Create Your Own Sacred Meditation Space
If you've resolved to add meditation to your daily routine -- or to simply add some much needed "me time" -- consider creating a sacred space in the comfort of your own home. "Taking some time to de-stress and relax is essential for emotional well-being," noted Alexis Conason, New York-based clinical psychologist. Your meditation space doesn't have to be complex. In fact, you can transform a small corner of your bedroom into a tranquil resting space without much effort.
The most important element of a meditation space is comfortable seating. This runs the gamut from a traditional zafu -- a raised meditation cushion -- to a chaise lounge. "I have a rocking chair in my meditation space, as I love to rock and it brings me peace instantly," said Traci Bild, meditation expert and author of "Get Your Girl Back." "Find a cushion, comfy bean bag chair or plush reading chair from a thrift shop and reupholster it in a color and texture that speaks to you."
Being near fresh plant life provides a beautiful, calming aesthetic. "Having a nice window or glass door overlooking the outdoors can be calming," suggested Alexander Dolin, a stress management life coach. If a window isn't an option, or if you want to be even nearer to nature, incorporate a few plants, fresh flowers or trees into your space.
Fragrance can instantly make you feel more at ease. For your meditation space, try aromatherapy oils or incense. Another favorite is candles. "Candles create peace and calm, allowing the mind to relax," explained Bild. Their flickering flame also provides ambient lighting.
Spiritual or calming objects aren't just for decor's sake. They can also make you more mindful or relaxed every time you catch a glimpse of them. These objects can be religious, spiritual or connected to nature. "Spiritual objects you can have on your table or bookcase include Buddha statues, statues of Hindu or Buddhist gods and goddesses, candles or inlaid teak boxes," said George A. Boyd, master meditation teacher and author. "Christians can have crosses and statues of Jesus or Mary. Natural objects include driftwood, crystals, shells, flowers and stones."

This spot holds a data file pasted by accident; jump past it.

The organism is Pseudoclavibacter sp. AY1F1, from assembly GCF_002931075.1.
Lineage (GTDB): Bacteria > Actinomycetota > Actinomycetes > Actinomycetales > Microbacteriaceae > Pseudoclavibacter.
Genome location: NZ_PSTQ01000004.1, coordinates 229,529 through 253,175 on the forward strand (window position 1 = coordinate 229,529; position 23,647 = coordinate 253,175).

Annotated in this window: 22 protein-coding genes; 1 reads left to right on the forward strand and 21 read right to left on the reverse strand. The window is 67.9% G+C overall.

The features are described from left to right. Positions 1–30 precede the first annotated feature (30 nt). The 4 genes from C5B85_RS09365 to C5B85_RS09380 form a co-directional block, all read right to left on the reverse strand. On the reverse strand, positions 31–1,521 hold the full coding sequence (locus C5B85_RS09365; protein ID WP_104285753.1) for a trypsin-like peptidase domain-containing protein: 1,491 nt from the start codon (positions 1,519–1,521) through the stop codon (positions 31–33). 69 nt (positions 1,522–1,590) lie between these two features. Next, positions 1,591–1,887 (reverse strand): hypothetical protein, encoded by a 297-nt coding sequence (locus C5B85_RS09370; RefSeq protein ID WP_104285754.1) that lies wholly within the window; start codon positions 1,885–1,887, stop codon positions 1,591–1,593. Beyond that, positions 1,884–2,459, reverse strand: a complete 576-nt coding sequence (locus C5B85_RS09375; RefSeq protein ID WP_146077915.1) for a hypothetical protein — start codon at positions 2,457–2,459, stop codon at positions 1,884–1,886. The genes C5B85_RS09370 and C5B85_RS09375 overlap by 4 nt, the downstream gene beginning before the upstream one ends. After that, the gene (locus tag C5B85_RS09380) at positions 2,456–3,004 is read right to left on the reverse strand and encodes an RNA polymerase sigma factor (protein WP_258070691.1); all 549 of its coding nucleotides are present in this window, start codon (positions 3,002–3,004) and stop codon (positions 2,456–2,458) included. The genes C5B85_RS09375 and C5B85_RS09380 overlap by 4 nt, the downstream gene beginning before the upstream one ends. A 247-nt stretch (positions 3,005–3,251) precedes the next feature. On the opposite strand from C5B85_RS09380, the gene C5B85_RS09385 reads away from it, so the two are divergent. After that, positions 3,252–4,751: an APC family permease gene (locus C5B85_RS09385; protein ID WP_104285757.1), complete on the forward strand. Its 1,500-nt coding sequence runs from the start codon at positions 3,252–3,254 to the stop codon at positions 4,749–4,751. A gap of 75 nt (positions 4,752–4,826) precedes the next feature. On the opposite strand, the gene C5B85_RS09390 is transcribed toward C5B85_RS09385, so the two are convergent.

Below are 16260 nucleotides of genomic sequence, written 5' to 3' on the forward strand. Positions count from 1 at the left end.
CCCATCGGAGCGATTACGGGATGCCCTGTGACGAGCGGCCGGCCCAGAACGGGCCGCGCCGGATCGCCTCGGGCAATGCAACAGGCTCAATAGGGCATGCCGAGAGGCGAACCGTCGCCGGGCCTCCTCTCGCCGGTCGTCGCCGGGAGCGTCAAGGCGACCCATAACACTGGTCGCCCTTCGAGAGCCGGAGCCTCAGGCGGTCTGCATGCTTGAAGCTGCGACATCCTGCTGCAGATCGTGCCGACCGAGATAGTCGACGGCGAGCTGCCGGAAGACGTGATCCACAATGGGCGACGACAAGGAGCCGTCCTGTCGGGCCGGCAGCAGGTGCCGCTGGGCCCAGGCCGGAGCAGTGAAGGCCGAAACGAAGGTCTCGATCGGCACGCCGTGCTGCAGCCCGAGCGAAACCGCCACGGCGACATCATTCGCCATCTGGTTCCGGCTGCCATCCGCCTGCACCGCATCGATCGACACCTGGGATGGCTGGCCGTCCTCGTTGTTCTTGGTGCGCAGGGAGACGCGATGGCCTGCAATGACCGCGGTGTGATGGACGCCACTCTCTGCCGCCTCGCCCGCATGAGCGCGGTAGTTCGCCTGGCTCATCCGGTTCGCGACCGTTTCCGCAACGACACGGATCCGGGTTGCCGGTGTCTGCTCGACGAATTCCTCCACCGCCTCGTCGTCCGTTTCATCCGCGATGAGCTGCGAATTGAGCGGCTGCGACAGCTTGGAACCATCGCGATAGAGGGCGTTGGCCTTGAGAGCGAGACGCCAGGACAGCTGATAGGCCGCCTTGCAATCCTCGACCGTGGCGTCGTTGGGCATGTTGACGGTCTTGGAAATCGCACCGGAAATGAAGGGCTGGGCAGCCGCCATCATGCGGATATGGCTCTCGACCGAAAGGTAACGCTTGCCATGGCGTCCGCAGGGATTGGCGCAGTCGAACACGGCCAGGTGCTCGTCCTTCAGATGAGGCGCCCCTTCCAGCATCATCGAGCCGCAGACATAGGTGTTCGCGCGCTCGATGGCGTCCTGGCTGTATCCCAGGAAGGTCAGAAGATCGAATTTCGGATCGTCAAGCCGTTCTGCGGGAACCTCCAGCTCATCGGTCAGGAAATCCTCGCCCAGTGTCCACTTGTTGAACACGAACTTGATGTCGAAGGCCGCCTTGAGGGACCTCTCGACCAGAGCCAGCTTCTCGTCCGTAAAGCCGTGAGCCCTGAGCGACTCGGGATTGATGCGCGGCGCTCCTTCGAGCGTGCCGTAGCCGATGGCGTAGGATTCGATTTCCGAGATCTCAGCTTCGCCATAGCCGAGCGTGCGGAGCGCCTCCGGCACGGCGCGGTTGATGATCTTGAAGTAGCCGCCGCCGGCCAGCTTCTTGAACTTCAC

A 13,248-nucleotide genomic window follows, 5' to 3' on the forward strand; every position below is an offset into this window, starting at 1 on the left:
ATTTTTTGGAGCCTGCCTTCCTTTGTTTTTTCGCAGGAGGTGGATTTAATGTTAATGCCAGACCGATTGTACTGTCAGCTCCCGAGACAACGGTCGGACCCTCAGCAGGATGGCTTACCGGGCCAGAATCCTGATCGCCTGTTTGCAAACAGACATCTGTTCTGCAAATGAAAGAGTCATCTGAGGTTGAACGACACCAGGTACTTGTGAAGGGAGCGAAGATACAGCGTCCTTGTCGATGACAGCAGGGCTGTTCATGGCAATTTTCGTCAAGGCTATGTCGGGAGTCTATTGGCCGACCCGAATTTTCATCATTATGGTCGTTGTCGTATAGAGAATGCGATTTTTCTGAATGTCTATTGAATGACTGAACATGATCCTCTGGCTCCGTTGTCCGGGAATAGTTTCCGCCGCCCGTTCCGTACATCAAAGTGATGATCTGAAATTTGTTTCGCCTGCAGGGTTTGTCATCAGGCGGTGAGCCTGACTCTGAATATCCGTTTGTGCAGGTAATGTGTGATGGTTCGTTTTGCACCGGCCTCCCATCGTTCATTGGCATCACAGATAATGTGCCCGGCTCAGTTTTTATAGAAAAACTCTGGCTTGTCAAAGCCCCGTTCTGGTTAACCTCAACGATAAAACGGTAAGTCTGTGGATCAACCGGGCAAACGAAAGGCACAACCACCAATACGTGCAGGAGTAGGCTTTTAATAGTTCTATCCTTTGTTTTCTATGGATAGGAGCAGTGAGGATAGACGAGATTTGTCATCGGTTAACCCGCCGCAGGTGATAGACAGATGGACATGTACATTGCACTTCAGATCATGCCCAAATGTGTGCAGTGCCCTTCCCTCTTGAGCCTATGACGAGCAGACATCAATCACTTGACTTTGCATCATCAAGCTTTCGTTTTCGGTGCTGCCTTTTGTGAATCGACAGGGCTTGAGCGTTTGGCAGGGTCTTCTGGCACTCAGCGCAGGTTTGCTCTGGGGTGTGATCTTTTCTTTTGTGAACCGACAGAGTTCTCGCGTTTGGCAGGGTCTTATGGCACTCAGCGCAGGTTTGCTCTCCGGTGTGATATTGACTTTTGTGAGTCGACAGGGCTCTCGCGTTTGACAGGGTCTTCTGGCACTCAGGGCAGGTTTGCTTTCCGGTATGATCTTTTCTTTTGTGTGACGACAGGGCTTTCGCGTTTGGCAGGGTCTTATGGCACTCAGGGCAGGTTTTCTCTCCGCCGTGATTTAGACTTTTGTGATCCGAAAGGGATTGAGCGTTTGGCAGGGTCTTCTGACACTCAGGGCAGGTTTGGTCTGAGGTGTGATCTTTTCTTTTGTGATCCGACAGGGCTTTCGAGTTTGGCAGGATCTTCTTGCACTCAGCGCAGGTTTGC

Keep inspirational books or motivational phrases near your personal meditation space. One idea is to write out a quote and meditate on those words for the day or week. Alternatively, thumb through the pages of an inspirational book to help put yourself in the mood for reflection and contemplation. Boyd recommended a Bible, Quran, Buddhist or Hindu scripture, Tao Te Ching or uplifting poetry by authors such as Gibran or Rumi.
"When meditating, things may come to mind that bring clarity, so be sure to have a beautiful pen and journal to jot your feelings down in," advised Bild. You can also use your meditation journal to write down personal goals.
Ideally, your personal meditation space is quiet. If that's not possible, there are ways to mask external noises. For example, a small water fountain is calming and blocks out other distracting sounds. You could also listen to sounds or music on a CD player or music on an electronic device. "If you are disturbed during your meditation, simply observe this disruption and return your attention back to the meditation," advised Conason, the New York psychologist.
A comforting drink, such as a glass of water or hot cup of tea, makes a nice addition to your daily meditation ritual. "I love to make a beautiful cafe latte in a beautiful cup and have it with me," said Bild. "Brew your favorite tea, coffee or sip on some lemon water. Remember, it’s about you and what brings you comfort, peace and stillness in order to shut off the world and escape even if for only five minutes."
"As you restore, it’s nice to have something to snuggle up in," said Bild. "Find a great blanket you love that feels like heaven when wrapped around you. Most of us can’t curl up in our mother’s laps anymore, so the blanket will sort of suffice and bring comfort." On that same note, dressing in cozy or comfortable clothing can also bring you peace as you meditate.
When designing your meditation space, choose colors and textures that bring you peace and tranquility. "This is going to be subjective to each individual's taste," noted Dolin. "Darker colors may feel very cozy, but they can make a room feel smaller. Lighter colors, on the other hand, will help open a room up, but may not have the warmth you seek." Ultimately, design as you see fit, but do be mindful of colors or textures that are too stimulating or provocative.